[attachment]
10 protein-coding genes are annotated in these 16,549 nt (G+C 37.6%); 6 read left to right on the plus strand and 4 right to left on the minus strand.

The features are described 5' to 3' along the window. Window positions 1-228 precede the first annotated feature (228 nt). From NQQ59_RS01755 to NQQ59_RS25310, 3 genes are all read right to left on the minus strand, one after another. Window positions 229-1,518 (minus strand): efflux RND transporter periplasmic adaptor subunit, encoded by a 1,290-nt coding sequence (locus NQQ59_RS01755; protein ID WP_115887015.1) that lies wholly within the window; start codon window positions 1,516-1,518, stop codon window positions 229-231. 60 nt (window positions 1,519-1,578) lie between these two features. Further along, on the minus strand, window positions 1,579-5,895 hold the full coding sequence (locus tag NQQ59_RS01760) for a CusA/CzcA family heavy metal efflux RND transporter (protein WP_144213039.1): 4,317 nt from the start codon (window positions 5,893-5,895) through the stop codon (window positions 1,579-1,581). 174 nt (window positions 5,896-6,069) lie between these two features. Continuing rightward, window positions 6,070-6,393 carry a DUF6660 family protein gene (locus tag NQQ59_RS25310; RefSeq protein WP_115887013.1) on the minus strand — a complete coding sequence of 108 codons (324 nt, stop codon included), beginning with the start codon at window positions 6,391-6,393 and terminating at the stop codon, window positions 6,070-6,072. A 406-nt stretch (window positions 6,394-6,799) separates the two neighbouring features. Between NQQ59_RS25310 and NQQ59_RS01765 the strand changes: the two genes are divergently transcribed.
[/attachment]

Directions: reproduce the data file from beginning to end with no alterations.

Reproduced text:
10 protein-coding genes are annotated in these 16,549 nt (G+C 37.6%); 6 read left to right on the plus strand and 4 right to left on the minus strand.

The features are described 5' to 3' along the window. Window positions 1-228 precede the first annotated feature (228 nt). From NQQ59_RS01755 to NQQ59_RS25310, 3 genes are all read right to left on the minus strand, one after another. Window positions 229-1,518 (minus strand): efflux RND transporter periplasmic adaptor subunit, encoded by a 1,290-nt coding sequence (locus NQQ59_RS01755; protein ID WP_115887015.1) that lies wholly within the window; start codon window positions 1,516-1,518, stop codon window positions 229-231. 60 nt (window positions 1,519-1,578) lie between these two features. Further along, on the minus strand, window positions 1,579-5,895 hold the full coding sequence (locus tag NQQ59_RS01760) for a CusA/CzcA family heavy metal efflux RND transporter (protein WP_144213039.1): 4,317 nt from the start codon (window positions 5,893-5,895) through the stop codon (window positions 1,579-1,581). 174 nt (window positions 5,896-6,069) lie between these two features. Continuing rightward, window positions 6,070-6,393 carry a DUF6660 family protein gene (locus tag NQQ59_RS25310; RefSeq protein WP_115887013.1) on the minus strand — a complete coding sequence of 108 codons (324 nt, stop codon included), beginning with the start codon at window positions 6,391-6,393 and terminating at the stop codon, window positions 6,070-6,072. A 406-nt stretch (window positions 6,394-6,799) separates the two neighbouring features. Between NQQ59_RS25310 and NQQ59_RS01765 the strand changes: the two genes are divergently transcribed.